SRINAGAR – Internet services across all platforms continued to be suspended in Kashmir for the 101st day on Wednesday following the abrogation of certain provisions of Article 370 and normal life remained disrupted due to the ongoing unannounced shutdown, officials said.
They said despite growing demands for restoration of the internet services, especially from the journalistic community, there is no word from the authorities on it.
Mediapersons had held a protest march on Tuesday, demanding immediate resumption of internet facilities.
All communication lines — landline and mobile phone services and internet services — have remained suspended since August 5, when the Centre revoked the special status accorded to the erstwhile state of Jammu and Kashmir under Article 370 and announced the decision to bifurcate it into two Union territories.
While landline and postpaid mobile phone services have been restored in the Kashmir Valley, prepaid mobile phone and internet services remain suspended.
The officials said there are apprehensions that vested interests might misuse the internet services to create a law and order situation in the valley and a decision to restore these facilities would be taken at an appropriate time after assessing the situation.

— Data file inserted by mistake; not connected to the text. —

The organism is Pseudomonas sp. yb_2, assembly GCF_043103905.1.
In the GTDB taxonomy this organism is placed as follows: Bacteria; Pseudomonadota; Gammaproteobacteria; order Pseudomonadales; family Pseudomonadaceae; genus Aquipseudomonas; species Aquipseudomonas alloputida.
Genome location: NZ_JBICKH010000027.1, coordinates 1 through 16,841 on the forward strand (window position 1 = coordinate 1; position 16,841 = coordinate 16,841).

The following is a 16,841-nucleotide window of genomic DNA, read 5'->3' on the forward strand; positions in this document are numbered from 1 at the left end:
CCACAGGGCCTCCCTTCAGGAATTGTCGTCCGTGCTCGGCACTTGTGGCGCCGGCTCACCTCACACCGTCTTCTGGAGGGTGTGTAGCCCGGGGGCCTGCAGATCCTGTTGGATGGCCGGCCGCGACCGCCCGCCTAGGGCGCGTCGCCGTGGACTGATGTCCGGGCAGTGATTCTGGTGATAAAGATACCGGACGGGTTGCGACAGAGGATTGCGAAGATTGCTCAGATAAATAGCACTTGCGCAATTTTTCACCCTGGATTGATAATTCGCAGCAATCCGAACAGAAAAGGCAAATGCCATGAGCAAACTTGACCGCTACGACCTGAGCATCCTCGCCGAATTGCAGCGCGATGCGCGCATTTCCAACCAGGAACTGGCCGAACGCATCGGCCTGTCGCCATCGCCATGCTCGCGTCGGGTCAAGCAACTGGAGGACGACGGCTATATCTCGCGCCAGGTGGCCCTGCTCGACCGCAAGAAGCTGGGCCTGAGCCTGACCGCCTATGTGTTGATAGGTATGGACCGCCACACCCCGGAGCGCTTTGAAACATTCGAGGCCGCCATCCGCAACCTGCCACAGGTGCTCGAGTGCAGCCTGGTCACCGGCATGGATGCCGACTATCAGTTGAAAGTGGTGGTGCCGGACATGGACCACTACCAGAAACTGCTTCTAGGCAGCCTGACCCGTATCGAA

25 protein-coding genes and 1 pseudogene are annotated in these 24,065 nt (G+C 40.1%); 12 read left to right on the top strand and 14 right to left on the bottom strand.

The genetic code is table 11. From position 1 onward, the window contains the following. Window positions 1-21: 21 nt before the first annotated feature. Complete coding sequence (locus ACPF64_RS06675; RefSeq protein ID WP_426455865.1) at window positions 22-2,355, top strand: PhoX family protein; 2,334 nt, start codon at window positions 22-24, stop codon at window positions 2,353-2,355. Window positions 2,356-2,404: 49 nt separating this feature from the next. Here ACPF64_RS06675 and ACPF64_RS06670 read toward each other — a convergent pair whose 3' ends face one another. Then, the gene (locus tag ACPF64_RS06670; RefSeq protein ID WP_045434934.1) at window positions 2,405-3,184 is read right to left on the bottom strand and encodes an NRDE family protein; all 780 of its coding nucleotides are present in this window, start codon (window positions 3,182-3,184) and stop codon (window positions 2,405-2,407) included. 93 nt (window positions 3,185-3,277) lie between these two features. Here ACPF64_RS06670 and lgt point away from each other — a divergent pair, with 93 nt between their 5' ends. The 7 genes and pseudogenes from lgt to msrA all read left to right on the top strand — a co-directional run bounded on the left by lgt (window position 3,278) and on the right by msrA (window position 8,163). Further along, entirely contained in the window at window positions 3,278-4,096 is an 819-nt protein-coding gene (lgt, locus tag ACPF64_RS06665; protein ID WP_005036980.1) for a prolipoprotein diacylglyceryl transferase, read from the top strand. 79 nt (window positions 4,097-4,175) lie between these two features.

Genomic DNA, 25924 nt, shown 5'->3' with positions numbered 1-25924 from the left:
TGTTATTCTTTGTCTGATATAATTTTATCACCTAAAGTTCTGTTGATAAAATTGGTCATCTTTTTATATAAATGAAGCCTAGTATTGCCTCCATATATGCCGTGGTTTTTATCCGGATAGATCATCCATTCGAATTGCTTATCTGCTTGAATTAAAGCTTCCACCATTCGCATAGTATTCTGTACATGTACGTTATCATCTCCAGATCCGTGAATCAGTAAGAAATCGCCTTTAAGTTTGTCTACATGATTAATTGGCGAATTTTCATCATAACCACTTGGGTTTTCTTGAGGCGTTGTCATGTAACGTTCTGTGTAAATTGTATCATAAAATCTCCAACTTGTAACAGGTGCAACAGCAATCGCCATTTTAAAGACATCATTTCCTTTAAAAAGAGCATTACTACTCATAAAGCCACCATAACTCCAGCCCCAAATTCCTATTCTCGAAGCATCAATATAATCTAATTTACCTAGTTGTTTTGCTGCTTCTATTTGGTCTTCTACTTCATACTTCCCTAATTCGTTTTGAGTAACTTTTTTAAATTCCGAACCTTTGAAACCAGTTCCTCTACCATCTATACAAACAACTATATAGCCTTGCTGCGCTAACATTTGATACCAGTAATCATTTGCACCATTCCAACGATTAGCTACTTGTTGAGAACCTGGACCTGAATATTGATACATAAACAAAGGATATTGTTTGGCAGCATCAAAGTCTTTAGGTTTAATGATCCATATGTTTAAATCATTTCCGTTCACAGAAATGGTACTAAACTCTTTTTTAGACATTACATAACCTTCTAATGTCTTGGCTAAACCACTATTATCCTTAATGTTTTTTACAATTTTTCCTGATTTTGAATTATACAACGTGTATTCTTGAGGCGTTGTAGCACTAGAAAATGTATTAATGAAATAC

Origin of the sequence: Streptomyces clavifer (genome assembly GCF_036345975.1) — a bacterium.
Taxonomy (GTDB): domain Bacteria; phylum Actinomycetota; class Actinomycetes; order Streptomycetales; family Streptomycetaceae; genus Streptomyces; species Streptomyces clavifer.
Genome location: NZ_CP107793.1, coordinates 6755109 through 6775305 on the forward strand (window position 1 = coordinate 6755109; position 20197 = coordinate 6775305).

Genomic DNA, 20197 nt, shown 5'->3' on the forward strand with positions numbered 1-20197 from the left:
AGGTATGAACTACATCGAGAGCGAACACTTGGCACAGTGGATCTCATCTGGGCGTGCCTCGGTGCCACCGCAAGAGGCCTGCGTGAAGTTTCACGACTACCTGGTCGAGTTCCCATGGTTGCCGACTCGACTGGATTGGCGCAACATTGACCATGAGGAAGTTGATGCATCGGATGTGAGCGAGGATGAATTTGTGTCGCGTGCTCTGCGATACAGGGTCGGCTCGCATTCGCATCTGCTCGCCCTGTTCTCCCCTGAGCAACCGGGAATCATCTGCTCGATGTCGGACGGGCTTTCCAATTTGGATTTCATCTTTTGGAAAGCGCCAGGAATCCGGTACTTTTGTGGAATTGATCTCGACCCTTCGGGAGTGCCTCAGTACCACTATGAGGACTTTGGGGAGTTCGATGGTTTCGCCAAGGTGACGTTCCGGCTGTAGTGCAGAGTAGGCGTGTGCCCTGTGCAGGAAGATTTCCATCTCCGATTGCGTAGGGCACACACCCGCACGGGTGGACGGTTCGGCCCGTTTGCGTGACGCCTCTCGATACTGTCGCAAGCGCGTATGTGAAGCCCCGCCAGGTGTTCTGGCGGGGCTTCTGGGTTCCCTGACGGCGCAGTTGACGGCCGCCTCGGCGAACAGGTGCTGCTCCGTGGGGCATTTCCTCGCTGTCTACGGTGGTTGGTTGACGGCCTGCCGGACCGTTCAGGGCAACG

The Centre’s August 5 decision led to an unannounced shutdown in the valley due to which normal life in the valley has remained disrupted.
The markets across the valley have been following a new pattern of functioning, opening early morning till around the noon and then closing to join the protest against abrogation of the special status of the state, the officials said.
This was also seen on Wednesday, they said.
Most of the top-level and second-rung separatist politicians have been taken into preventive custody while mainstream leaders, including two former chief ministers — Omar Abdullah and Mehbooba Mufti, have been either detained or placed under house arrest.
The government has detained former chief minister and sitting Lok Sabha MP from Srinagar Farooq Abdullah under the controversial Public Safety Act, a law enacted by his father and National Conference founder Sheikh Mohammad Abdullah in 1978 when he was the Jammu and Kashmir chief minister.
Be Part of Quality Journalism
Quality journalism takes a lot of time, money and hard work to produce and despite all the hardships we still do it. Our reporters and editors are working overtime in Kashmir and beyond to cover what you care about, break big stories, and expose injustices that can change lives. Today more people are reading Kashmir Observer than ever, but only a handful are paying while advertising revenues are falling fast.